National Park Service (NPS) officials weren’t ready to pin down a date for the official opening of the Sainte Genevieve National Historical Park, but they announced some developments last week during a visit to Ste. Genevieve.
David Vela, currently the acting deputy director of operations for NPS, made his first visit to Ste. Genevieve on Friday.
Vela announced that personnel from the Gateway Arch National Park, including superintendent Michael Ward, would be taking on a greater role in the development of the Sainte Genevieve National Historical Park.
Timothy Good, who had been serving as the interim superintendent for the Ste. Genevieve project while simultaneously serving as superintendent at the Lincoln Home National Historic Site in Springfield, Illinois, would reduce his role here.
Patricia Trap, the acting director for the Midwest Region, laid out a timeline for the process of hiring a permanent full-time superintendent for Ste. Genevieve. She said a candidate could be hired in about three weeks and that person could be in place in two to three months.
During remarks to representatives from the various historic preservation partners who attended a Friday lunch meeting, Vela said “hopefully soon, very soon” the Ste. Genevieve park could be in operation.
Trap addressed the anxiously waiting stakeholders on that.
“Since I’ve been visiting Ste. Genevieve,” she said, “what I’ve been hearing from all of you is, ‘When are we going to get the arrowhead? When are we going to become a national historic park?’ Well, we need sufficient property, and I think we’re getting close to that. And that means we really need someone in here full-time.”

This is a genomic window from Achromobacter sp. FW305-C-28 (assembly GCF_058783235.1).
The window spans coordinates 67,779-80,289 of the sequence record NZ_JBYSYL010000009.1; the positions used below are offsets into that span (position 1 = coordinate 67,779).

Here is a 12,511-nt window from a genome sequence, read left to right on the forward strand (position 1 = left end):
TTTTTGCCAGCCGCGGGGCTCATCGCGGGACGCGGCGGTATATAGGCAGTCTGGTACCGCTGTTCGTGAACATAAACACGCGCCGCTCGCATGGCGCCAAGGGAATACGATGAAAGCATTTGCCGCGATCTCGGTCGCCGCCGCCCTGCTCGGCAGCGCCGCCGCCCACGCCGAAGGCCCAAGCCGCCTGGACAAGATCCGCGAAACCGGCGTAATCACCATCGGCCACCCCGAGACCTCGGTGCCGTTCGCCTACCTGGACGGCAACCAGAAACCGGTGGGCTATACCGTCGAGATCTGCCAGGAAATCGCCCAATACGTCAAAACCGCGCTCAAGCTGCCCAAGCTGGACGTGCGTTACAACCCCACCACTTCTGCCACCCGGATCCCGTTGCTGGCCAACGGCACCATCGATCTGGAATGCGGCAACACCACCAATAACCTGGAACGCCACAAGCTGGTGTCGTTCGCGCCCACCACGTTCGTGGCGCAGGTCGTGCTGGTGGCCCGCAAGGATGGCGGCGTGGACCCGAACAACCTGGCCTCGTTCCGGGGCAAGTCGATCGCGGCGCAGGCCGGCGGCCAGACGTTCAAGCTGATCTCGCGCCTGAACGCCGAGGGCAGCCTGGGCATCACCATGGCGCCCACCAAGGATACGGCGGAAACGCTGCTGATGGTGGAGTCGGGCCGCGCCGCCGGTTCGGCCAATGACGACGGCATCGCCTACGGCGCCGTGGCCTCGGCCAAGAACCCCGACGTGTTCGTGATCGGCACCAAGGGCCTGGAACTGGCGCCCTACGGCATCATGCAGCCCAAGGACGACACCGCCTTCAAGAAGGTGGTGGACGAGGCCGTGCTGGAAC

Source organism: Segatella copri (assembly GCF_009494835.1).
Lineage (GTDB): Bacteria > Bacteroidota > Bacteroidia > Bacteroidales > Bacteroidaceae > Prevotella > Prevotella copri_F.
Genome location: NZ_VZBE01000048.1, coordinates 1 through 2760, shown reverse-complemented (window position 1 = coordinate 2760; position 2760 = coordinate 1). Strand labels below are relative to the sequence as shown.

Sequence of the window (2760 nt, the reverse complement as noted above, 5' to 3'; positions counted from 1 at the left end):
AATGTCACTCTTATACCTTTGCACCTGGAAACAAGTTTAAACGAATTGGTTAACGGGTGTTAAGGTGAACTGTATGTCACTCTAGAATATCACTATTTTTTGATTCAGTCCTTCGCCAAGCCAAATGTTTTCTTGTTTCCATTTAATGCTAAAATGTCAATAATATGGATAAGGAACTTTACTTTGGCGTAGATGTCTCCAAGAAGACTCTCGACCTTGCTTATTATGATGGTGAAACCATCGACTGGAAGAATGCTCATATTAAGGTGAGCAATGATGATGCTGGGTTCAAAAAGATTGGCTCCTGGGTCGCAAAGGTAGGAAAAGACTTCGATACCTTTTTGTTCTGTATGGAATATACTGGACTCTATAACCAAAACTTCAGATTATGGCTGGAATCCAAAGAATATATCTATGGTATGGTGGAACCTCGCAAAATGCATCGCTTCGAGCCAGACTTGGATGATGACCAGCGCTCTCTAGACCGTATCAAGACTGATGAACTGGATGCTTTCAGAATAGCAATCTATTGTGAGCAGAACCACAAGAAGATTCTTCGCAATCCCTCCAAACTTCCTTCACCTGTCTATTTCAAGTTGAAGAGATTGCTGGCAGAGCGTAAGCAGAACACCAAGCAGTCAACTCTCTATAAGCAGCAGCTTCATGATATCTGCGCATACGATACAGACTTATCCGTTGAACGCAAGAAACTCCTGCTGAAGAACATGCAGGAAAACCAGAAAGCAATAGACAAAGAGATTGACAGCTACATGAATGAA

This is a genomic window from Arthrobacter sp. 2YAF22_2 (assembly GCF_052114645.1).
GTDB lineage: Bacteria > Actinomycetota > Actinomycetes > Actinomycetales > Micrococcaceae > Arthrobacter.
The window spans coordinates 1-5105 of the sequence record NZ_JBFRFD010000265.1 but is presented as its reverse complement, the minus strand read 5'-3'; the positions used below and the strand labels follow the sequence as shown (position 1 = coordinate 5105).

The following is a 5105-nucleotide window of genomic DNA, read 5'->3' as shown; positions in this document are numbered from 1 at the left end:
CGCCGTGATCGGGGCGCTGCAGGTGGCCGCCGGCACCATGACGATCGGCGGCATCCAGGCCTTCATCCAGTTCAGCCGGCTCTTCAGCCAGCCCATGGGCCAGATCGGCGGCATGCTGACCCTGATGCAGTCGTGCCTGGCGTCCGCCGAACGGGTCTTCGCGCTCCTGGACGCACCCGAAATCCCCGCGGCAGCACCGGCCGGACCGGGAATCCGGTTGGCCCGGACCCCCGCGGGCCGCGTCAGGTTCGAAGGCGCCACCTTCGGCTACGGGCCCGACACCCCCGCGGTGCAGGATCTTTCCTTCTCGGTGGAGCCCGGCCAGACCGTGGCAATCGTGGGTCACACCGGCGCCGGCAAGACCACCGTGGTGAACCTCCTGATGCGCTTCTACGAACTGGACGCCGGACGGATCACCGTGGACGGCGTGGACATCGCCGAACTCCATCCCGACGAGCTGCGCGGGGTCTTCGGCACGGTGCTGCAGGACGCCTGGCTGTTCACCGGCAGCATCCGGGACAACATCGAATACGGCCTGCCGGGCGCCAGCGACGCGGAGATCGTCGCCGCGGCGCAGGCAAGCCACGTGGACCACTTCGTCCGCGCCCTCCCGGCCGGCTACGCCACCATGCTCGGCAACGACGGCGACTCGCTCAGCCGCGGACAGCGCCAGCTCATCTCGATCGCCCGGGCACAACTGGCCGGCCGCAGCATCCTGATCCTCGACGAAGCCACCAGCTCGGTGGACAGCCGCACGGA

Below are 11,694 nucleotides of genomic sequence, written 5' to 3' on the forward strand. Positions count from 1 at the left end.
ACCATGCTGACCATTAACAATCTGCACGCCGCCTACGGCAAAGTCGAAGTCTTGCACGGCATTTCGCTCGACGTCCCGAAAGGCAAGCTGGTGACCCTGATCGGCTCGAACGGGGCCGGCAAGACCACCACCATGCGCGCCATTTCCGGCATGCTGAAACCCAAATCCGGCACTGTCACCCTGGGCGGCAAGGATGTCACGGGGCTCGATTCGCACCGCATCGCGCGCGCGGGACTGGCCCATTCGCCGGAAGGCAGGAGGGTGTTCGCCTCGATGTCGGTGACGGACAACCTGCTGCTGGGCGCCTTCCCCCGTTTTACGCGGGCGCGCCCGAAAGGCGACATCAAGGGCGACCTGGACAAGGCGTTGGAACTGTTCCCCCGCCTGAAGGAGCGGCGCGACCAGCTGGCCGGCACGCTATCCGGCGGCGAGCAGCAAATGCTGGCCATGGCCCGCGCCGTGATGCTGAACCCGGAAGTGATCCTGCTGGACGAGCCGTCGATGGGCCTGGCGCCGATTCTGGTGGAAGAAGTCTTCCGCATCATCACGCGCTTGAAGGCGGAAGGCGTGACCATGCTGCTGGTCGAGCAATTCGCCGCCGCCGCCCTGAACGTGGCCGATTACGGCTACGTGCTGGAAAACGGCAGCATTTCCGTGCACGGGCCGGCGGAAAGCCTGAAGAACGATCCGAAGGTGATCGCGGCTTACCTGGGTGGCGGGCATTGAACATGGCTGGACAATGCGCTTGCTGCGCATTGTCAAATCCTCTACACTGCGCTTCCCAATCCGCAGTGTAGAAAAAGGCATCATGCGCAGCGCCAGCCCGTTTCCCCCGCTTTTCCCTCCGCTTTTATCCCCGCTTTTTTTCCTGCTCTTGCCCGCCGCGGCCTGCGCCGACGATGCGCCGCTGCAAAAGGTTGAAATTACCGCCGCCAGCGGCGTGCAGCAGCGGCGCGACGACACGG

Sufficient property will be the addition of some or all of the five historic properties offered to NPS by donation from the National Society of the Colonial Dames of America in the State of Missouri. Those properties, all located in a concentrated area downtown, include the 18th century Louis Bolduc House and the 18th century Jean-Baptiste Valle House, among others.
“I will be sending letters soon back to the Dames ... which is good news,” Trap said in an interview after the meeting.
Acceptance of the donation would add to the NPS’ current holding, the historic Beauvais-Amoureux House on St. Mary’s Road.
The Colonial Dames also have offered to sell the Centre for French Colonial Life to the NPS in order for the agency to establish a visitors center.
Vela said Ward and his staff would “bring some additional capacity to the table,” including philanthropic connections.
Vela was nominated by President Donald Trump in 2018 to be the director of NPS. His nomination made it out of the committee but was not approved by the U.S. Senate in full before the end of that Congressional session. This year, he was named one of three deputy directors, as NPS still is without a confirmed director.
Vela has worked at four national parks during his NPS career, most recently Grand Teton in Wyoming.
Vela said talking with U.S. Senator Roy Blunt during the nomination process and hearing Blunt’s passion for and commitment to the Sainte Genevieve National Historical Park led him to visit as soon as possible. He came in from a regional meeting in Omaha, Nebraska.
“When you put eyes on this amazing community, most importantly when you talk to the members of this community, who make up the fabric of this place — Wow! — what a story you have to tell the nation,” Vela said during the lunch meeting.
See complete story in the August 14 edition of the Herald.